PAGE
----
To meet the Paris temperature targets and recover from the effects of the pandemic, many countries have launched economic recovery plans, including specific elements to promote clean energy technologies and green jobs. However, how to successfully manage investment portfolios of green recovery packages to optimize both climate mitigation and employment benefits remains unclear.
We used three energy-economic models, combined with a portfolio analysis approach, to find optimal low-carbon technology subsidy combinations in six major emitting regions: Canada, China, the European Union (EU), India, Japan, and the United States (US). Specifically we:
- applied increasing subsidy rates individually for nine clean technologies on top of region specific (pre-pandemic) energy and climate policies;
- measured the marginal effectiveness in reducing emissions and increasing employment using three IAMs that differ significantly in their solution mechanisms and temporal dynamics (GCAM, GEMINI-E3, TIAM);
- used a robust portfolio analysis for each region-model combination to find a Pareto-optimal set (i.e., a set of points where no improvements are possible in one metric without affecting at least one other metric) of technology portfolios.
The obtained Pareto frontiers are then used to identify trade-offs between the cumulative amount of CO2 emissions abated, the number of job-years created over this entire decade (2021–2030), and the number of short-term job-years created up to 2025.
The figure below provides a schematic overview of how technology support may affect emissions and employment.
What are the impacts of the optimal allocation of COVID-19 recovery packages over power-sector technologies?
Results indicate that the optimal allocation of COVID-19 recovery packages over power-sector technologies in China and the EU have the potential to significantly contribute to their respective 2030 mitigation targets, compared with where the two regions would be headed given their current policy efforts and absent any recovery finance spending.
- For China, the optimal allocation of the available recovery funds in a portfolio of clean energy supply technologies can cut up to two times the CO2 emissions gap of the country’s 2030 nationally determined contribution (NDC) target of reducing the carbon intensity of its economy by at least 65% relative to 2005, while in the same period covering 4%–22% of the jobs lost due to COVID-19.
- For the EU, and depending on the three models’ emissions trajectories, optimal recovery spending could help approach the ‘‘Fit for 55’’ CO2 emissions target (i.e., reduce CO2 emissions by at least 55% by 2030, against 1990 levels) by 7%–48%, while mitigating the pandemic-related job losses by up to around 9% by the end of the decade.
- Packages in the United States and India are measured to contribute significantly less, with contributions in the range of 0%–3%.
- The expected impact of packages in Canada lies in between, while results for Japan are inconclusive due to stronger model variation.
You can select a country/region in the dropdown menu to see numeric results for each country.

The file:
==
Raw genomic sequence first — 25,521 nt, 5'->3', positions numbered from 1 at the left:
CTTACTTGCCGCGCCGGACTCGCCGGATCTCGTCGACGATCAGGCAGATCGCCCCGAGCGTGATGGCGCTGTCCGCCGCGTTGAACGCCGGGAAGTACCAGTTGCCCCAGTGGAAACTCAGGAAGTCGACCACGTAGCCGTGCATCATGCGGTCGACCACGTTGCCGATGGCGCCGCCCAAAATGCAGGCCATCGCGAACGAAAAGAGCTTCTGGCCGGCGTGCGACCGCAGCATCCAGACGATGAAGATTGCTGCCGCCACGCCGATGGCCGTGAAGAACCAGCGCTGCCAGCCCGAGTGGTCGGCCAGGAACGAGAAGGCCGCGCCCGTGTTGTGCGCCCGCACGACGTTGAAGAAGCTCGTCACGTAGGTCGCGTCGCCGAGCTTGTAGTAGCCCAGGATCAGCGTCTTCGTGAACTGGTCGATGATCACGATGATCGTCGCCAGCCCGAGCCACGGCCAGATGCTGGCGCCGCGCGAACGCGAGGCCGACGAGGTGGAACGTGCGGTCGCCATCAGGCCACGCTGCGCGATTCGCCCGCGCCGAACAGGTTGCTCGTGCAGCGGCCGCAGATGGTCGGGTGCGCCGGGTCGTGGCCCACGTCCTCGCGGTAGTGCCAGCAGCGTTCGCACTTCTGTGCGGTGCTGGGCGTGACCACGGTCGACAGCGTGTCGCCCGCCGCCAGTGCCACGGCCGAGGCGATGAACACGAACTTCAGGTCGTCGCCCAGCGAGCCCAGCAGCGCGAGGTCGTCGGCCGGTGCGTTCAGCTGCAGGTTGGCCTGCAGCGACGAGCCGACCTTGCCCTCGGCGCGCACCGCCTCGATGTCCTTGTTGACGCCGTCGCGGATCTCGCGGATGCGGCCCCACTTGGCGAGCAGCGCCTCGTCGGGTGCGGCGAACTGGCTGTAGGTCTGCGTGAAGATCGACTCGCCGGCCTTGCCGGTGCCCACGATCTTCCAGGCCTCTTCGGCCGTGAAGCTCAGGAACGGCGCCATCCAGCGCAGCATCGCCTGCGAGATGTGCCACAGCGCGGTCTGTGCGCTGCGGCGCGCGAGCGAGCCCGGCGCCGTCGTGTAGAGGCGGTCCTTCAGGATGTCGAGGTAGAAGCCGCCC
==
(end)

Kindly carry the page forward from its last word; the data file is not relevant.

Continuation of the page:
Impacts on emissions cuts and energy-sector jobs
CO2 emissions cuts
Jobs by 2025
Jobs by 2030
Relative results for emissions cuts: We first calculate the difference in cumulative 2021–2030 emissions of each region on model in the current policies baseline with emissions in the latest 2030 NDC submissions, and then divide the recovery package abatement by this emissions gap. Assumed NDC targets (applied to CO only) are 55% w.r.t. 1990 in the EU, 65% emissions intensity w.r.t. 2005 in China, 51% w.r.t. 2005 in the United States, 45% emissions intensity w.r.t. 2005 in India, 46% w.r.t. 2013 in Japan, and 42.5% w.r.t. 2005 in Canada. No results appear for model-region combinations where the current policy baseline already achieves the latest NDC target.
Relative results for jobs: First the number of new unemployed in 2021 relative to 2019 is calculated by multiplying the unemployment rate by total labor force; we focus on unemployment in 2021 instead of 2020 to filter out large temporal unemployment driven by hard lockdowns during 2020). Then it divides the amount of recovery package job-years in the energy sector by 10 (2021-2030) and 5 (2021–2025) and divides it by the total amount of new unemployed.
Which technology portfolios maximize greenhouse gas emissions cuts and jobs?
Obtained optimal portfolios suggest that, when optimally allocating recovery funds between emission reduction and employment creation objectives, most countries would invest:
- over 50% of their energy-focused green recovery packages in financing PV,
- over 10% in onshore wind,
- while investments in other clean energy technologies strongly depend on the country, preferred objective, and model applied.
Overall, our results suggest that the recovery response to the COVID-19 pandemic can provide a strong green stimulus in which economic recovery is aligned with improved mitigation efforts.
You can select a country/region in the dropdown menu to see numeric results for each country in the figure below. For each objective independently, we isolated the top 5% of portfolios that maximize that objective. We then used the robustness of each portfolio as a weight and calculated the weighted average of their investment mixes (in the top 5%), to create an ideal portfolio that represents the best-performing solution for each distinct objective.
Optimal portfolios of power-sector technologies
(maximizing emissions cuts, jobs in 2025, or jobs in 2030)
Different columns for the same model represent different scenarios and their results on the optimal portfolio for investing green recovery packages. A share of 0 indicates that the technology is not part of the optimal portfolio and a share of 1 indicates that the technology covers the whole budget.